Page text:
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Our relationship with Chile

Chile is one of New Zealand’s longest standing and closest friendships in Latin America. Both opened embassies in each other’s countries in 1972 and at Chile’s bicentennial in 2009 New Zealand gifted the Plaza Nueva Zelandia in Santiago as a symbol of this important relationship.  

There’s political cooperation with Chile as well as close contact in a number of multilateral forums. Business and commercial opportunities are promoted between the two countries particularly in agriculture and energy, education and there’s a working holiday exchange scheme for young people.

Political and foreign policy connections

The Foreign Ministers from both countries meet regularly to consult on a wide range of issues, and both countries are involved in a number of international forums focused common interests:

  • We share a common belief in trade liberalisation through the WTO, and are both are members of the Cairns Group, working toward freeing up agricultural trade.
  • Both countries are members of APEC, and share a vision of economic integration in the Pacific region.
  • New Zealand and Chile share interests in addressing climate change, sustainable management of fisheries (e.g. South Pacific Regional Fisheries Management Organisation; International Whaling Commission) and protection of Antarctica.
  • Chile and New Zealand work to address greenhouse gas emissions in the agricultural sector as members of the Global Research Alliance on Agricultural Greenhouse Gases and and Livestock Emissions Abatement Research Network.
  • Cooperation in agriculture includes the Primary Sector Cooperation Agreement 2004; New Zealand Trade and Enterprise’s pastoral farming project in agri-tech and food sectors; and New Zealand providing training for farm workers and managers from Chile.


2014 statistics

Total trade in goods 

$255 million


Exports to Chile

$145 million 

Top exports: cheese, butter and dairy spreads, seeds, fruit, and spores for sowing

Imports from Chile

$110 million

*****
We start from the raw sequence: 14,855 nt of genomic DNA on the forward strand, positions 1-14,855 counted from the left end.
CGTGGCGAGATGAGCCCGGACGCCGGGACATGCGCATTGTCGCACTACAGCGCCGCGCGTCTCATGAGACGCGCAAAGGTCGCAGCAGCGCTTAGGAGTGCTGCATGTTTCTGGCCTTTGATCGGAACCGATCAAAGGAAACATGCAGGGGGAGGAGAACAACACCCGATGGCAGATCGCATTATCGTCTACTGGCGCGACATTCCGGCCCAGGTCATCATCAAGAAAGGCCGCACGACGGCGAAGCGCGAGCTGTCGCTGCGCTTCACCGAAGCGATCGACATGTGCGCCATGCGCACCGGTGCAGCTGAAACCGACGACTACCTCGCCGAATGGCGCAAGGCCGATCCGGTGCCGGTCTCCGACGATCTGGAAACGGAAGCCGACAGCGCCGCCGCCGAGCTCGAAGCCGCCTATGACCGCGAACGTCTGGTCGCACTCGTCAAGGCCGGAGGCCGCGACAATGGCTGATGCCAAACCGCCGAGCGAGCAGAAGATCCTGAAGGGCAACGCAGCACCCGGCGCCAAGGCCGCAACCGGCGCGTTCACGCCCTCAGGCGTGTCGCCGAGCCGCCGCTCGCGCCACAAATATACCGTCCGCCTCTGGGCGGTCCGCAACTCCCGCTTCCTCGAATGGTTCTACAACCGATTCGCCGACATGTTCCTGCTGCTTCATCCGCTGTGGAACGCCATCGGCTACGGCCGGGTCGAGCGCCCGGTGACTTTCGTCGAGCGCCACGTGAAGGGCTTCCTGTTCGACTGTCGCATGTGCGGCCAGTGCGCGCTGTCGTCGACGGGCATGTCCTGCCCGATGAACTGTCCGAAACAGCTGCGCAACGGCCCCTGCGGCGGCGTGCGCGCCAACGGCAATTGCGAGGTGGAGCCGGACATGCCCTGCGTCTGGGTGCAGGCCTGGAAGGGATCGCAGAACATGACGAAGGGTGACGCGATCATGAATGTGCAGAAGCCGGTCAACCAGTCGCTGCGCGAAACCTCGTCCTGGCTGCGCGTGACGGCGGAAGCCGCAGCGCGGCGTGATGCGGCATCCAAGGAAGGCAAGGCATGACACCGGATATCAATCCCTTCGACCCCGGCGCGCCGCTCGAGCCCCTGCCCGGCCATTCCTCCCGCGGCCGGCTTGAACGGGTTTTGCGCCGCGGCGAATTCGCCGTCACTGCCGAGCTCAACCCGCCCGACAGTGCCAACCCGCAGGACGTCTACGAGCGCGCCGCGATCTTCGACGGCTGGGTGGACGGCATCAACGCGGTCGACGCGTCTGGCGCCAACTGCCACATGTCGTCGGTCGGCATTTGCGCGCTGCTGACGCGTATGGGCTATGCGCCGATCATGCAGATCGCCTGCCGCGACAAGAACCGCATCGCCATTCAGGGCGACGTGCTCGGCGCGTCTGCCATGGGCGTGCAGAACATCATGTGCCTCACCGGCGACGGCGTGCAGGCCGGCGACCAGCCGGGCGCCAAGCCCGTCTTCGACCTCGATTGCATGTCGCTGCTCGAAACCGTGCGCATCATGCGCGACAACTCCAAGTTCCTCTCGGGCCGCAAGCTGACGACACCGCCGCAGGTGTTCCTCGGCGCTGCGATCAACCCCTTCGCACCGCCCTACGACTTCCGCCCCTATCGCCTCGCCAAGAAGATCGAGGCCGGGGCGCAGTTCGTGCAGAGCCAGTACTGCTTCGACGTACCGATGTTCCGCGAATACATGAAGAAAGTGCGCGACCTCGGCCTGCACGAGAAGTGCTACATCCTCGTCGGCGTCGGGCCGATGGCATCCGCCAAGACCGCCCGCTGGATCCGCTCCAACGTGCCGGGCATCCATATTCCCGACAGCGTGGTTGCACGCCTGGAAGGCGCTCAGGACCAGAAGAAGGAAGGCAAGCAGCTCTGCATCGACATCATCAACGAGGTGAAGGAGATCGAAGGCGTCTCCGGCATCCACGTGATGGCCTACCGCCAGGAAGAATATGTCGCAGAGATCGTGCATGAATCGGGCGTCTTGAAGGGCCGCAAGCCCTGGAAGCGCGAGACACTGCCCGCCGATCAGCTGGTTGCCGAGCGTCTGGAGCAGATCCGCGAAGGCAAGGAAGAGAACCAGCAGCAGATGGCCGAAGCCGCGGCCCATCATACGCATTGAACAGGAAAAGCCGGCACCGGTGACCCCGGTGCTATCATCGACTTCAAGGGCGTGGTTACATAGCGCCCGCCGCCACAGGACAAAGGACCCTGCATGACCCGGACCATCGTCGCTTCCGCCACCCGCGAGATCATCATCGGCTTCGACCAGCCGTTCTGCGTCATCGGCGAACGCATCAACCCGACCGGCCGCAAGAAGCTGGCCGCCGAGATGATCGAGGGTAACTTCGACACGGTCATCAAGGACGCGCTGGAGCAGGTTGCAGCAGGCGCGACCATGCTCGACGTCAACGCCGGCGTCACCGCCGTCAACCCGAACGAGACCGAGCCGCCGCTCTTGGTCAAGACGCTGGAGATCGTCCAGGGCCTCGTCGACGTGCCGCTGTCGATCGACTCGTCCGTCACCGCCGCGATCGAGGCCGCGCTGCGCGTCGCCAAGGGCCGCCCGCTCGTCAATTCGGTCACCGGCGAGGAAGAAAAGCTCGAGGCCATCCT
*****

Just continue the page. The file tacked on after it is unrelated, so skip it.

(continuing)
Top imports: plywood, copper wire, non-dissolving chemical wood pulp, soda, or sulphate


US$258 billion

GDP per capita US $14,477 (NZ GDP per capita is US$43,837)
GDP growth  1.8%  

New Zealand and Chile produce similar products at the same time of year so trade in goods between the two countries is modest. However, Chile is a significant destination for New Zealand investment, particularly in the agricultural and energy sectors. Fonterra owns a 99.4% share of Soprole, Chile’s largest dairy processor. We also have significant farming investments in southern Chile, eg New Zealand company Manuka purchased Chile’s largest farm (19,000ha) in March 2008.

Trade in services has become a significant part of our relationship with Chile. In education, Chile is an important source of students for New Zealand - 856 Chileans studied here in 2013. Under the Chilean programme “Penguins without Borders” New Zealand has hosted more than 240 secondary students.

There's strong potential for growth in tourism services, helped by LAN airline's Santiago to Auckland route.

Free trade agreements with Chile

We have regional free trade agreements that include Chile:

We're also negotiating another regional free trade agreements that include Chile:

Working Holiday Scheme

New Zealanders aged between 18 and 35 can apply for a 12-month working holiday visa for Chile.

To apply, you can go to the Embassy of Chile in Wellington.


The New Zealand Aid Programme's work in Chile focuses on agricultural training.

Read about the New Zealand Aid Programme in Latin America


Recent official visits

New Zealand to Chile
  • 2015: Prime Minister’s Special Envoy Jim McLay visited Chile to exchange views on the United Nations Security Council
  • 2015: Tertiary Education Minister Steven Joyce visited Chile with an education delegation
  • 2014: Minister Paula Bennett visited Chile to attend the inauguration of President Bachelet
  • 2014: Education Minister Hekia Parata visited
Chile to New Zealand
  • 2013: Economy Minister Pablo Longuiera visted New Zealand 
  • 2011: Labour Minister Evelyn Matthei visited New Zealand to focus on industry training
  • 2010: Environment Minister Maria Ignacia Benitez visited New Zealand to focus on environmental cooperation